Air Date: Week of December 22, 1995
Living on Earth hosts a "virtual reality" holiday party where "guests" discuss why they are hopeful about environmental improvements in the year ahead.
CURWOOD: Well you caught me. I'm having a little sip and a bite now because hey, it's Living on Earth's virtual holiday party!
ROCKEFELLER: Hi. I'm Ina Jaffie Rockefeller.
FRENCH: Hi, my name's Hillary French. I work with World Watch Institute in Washington.
ANDERSON: I'm Nancy Anderson. I'm 73 years old.
CURWOOD: Hey Nancy! Hey Hillary! Abby!
(Music plays: "Come Rest Ye Merry Gentlemen")
CURWOOD: Things are a little bit thin this year, okay? You know, with austerity? So we weren't able to throw a real party. But radio is magic, right? And we've brought some of the people we've talked to through the year into one room.
CURWOOD: Now, there's plenty of champagne and eggnog and hors d'oeuvres, if you use your imagination. And believe it or not we've got some good cheer. I know, that's kind of surprising for a bunch of activists and policy makers and writers. They spend most of their time grousing about toxic sludge, pesticides, holes in the ozone layer and burning rainforests. Between you and me, they could be a pretty dull bunch. But actually I see lots of smiles.
WOMAN 1: Well what gives me hope is that I spend my time, really all my time, with people all over the world who are working for the world for nature, for the ability of people to have a good life in balance with nature. And they're doing everything. And they're farming, doing new energy systems, designing cities, new transport.
CURWOOD: Hm, is it the punch or is it that we asked them to talk about hope? Okay, maybe so. But these folks do genuinely seem upbeat.
WOMAN 2: And the good news is, there's zillions of ideas out there. There's immense creativity. In every country I've ever looked there are people who are working on this. That's what gives me hope.
MAN 1: There is a whole new class of people emerging that feel a sense of global citizenship. Feel a sense of global connection.
ABBY: I'm known as the person who brought the clivus multrum composting toilet to the United States from Sweden in 1973. When I first did it I would say people laughed or giggled at the very mention of this idea. People do not laugh now.
CURWOOD: Don't look at me -- I'm not laughing, Abby. Let's squeeze past this bowl of melon balls and go over to that corner. Hey, isn't that Lauren Dillie Platt of Citizens Against Pesticide Spraying? Uh oh, she's not eating the cucumbers. You look pretty energetic tonight; what keeps you going?
PLATT: When I find out what other people have done, and the changes that they have brought about because they had a conviction about something, it inspires me to do the same thing.
MAN 2: I think we're moving to an era in which we are creating a whole new kind of global human intelligence.
WOMAN 3: Well there certainly is a growth in grassroots environmental movements around the world, which again is very encouraging because it points to the fact that a demand for strength in environmental policy is something that's really coming from within societies.
WOMAN 4: I think it was Margaret Mead that said something to the effect of, you know, if you don't as a single individual try to effect change, then it simply won't happen at all. And part of what it takes is one person to start it. And I think that you just have to continue; you never win, and so someone says you never win. However, if you continue to fight, you will hold the line, which is the important thing. And what happens is, as you're trying to institute change and you're trying to get a point across, you make all these friends. And everything kind of starts to come together, and it kind of gets woven together. And you end up with this just very rich kind of tapestry of people and organizations that are working towards one common goal.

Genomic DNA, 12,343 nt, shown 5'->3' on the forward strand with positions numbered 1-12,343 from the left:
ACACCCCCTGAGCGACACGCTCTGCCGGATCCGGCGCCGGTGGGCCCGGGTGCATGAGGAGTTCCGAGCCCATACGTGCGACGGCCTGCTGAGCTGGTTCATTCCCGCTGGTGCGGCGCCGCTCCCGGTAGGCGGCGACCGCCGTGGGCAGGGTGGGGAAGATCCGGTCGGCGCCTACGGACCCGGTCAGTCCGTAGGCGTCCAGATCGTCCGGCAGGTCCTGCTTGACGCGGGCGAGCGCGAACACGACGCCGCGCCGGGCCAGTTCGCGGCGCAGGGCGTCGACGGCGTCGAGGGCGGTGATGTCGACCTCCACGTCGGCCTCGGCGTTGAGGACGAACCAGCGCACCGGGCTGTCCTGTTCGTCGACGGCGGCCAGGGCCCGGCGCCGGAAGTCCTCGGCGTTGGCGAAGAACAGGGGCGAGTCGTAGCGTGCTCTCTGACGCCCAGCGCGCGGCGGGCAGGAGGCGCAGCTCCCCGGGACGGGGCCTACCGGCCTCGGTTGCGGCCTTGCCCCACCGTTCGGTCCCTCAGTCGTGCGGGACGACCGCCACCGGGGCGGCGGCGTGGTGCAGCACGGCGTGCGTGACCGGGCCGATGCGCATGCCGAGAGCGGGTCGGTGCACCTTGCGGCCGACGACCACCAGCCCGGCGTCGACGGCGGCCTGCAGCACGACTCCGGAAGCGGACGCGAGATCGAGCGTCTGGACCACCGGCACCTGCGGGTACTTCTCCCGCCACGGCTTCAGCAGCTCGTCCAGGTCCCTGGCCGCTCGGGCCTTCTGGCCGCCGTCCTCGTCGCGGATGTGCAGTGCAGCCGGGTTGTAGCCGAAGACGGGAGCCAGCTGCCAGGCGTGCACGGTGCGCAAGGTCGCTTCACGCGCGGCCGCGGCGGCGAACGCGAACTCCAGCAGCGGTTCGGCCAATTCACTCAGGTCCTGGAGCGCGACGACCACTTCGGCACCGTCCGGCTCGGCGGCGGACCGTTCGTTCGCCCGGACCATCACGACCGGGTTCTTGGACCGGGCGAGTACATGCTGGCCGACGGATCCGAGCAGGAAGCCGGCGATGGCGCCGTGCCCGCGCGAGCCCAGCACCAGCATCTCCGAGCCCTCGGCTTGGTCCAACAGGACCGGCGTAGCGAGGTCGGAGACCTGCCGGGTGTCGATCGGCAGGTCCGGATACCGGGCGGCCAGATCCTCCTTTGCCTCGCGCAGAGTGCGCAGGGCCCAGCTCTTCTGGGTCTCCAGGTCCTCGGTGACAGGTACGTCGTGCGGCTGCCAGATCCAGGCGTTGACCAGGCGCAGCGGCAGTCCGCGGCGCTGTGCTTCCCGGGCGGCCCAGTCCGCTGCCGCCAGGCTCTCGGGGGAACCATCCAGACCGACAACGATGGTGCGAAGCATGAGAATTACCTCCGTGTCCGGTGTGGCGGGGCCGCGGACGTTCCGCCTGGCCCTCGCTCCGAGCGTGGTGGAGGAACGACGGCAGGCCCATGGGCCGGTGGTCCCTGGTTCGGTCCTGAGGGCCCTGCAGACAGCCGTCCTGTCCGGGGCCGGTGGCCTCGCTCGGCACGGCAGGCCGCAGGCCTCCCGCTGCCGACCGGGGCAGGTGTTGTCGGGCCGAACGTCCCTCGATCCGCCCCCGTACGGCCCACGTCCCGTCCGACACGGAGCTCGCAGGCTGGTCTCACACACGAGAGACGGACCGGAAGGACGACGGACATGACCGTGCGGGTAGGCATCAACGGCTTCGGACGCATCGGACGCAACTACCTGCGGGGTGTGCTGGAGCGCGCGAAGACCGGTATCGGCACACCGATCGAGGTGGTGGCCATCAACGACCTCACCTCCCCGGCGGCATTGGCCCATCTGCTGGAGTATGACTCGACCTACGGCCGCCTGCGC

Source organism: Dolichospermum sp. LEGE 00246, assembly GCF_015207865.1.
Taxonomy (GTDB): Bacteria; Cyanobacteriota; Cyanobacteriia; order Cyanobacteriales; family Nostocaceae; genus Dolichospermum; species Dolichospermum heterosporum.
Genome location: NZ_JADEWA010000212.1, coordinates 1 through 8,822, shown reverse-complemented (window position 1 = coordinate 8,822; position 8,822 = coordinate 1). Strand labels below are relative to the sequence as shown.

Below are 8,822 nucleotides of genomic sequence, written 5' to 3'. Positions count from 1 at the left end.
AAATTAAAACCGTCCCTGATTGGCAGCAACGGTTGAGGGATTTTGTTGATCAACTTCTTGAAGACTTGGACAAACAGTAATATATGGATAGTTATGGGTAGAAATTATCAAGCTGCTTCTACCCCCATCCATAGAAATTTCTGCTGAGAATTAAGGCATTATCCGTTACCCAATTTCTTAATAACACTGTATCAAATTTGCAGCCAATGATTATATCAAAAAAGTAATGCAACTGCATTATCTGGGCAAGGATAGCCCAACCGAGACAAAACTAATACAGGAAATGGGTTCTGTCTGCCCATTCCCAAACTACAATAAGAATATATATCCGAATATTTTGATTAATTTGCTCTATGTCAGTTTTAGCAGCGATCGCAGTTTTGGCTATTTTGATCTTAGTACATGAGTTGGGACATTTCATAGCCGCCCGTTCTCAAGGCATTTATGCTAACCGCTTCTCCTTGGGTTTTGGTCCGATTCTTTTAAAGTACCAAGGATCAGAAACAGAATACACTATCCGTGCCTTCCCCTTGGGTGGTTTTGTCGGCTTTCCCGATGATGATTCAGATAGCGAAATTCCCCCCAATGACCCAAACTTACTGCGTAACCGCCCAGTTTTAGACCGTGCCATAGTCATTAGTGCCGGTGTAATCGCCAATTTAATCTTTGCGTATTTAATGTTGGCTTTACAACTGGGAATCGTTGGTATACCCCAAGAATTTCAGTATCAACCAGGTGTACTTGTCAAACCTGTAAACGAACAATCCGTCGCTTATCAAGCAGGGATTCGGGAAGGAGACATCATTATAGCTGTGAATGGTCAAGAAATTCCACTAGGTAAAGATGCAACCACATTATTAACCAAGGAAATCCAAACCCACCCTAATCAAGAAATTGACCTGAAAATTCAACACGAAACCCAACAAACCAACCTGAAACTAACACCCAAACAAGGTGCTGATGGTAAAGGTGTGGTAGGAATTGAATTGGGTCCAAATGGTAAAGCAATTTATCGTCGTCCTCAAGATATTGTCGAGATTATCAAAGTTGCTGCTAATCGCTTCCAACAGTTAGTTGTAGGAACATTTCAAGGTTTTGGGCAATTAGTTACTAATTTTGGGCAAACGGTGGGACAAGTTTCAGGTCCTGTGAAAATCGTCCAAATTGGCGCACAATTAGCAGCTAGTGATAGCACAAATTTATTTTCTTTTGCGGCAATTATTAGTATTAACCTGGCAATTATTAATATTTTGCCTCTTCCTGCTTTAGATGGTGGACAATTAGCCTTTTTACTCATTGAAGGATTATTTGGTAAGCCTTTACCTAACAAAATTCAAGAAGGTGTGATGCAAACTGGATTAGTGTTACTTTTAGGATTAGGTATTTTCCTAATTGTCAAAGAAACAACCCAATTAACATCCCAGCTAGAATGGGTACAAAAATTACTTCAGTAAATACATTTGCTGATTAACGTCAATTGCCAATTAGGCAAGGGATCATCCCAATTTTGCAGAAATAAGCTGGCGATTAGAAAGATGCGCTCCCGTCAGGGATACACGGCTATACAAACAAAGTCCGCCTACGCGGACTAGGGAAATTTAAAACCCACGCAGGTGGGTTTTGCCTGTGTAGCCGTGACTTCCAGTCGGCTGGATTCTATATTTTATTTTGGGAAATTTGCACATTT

(More music and mingling)
CURWOOD: Hm. If this were real champagne I'd think it gone to their heads, but it's not even a real party! (Laughs) Maybe it's the imaginary munchies, who knows? Anyway, over there by the crudites, there's that writer, Sy Montgomery, stuffing her face. Sy, swallow those potato chips and tell us what makes you hopeful.
MONTGOMERY: What makes me hopeful? Oh -- kids have raised all this money to buy land in South America, to preserve land that regular adults don't seem to be capable of taking care of.
MAN 3: I feel hope whenever I see my sons Erin and Benjamin feeling hopeful themselves. I know that in some way, the worst apocalyptic fears that I have had looking at global environmental problems, those dark endings will not come to pass.
MAN 4: I wanted so much to figure out how to protect the recovery that was going on in our woods, because I felt very strongly that surge of hope. Hope that the future could be as rich in some ways as the past. Hope that my daughter might grow up where I live and hear a wolf howling there some day.
MAN 5: Much of the richness of our evolutionary heritage is damaged, and much is going. But at the same time, much of life will continue with us or without us, and it's there for us to see and enjoy.
CURWOOD: Yeah. And L'chaim. Salud. Sehat. Nasdrovia. Cheers. (Glasses clink) Here's to a hopeful and sustaining New Year.
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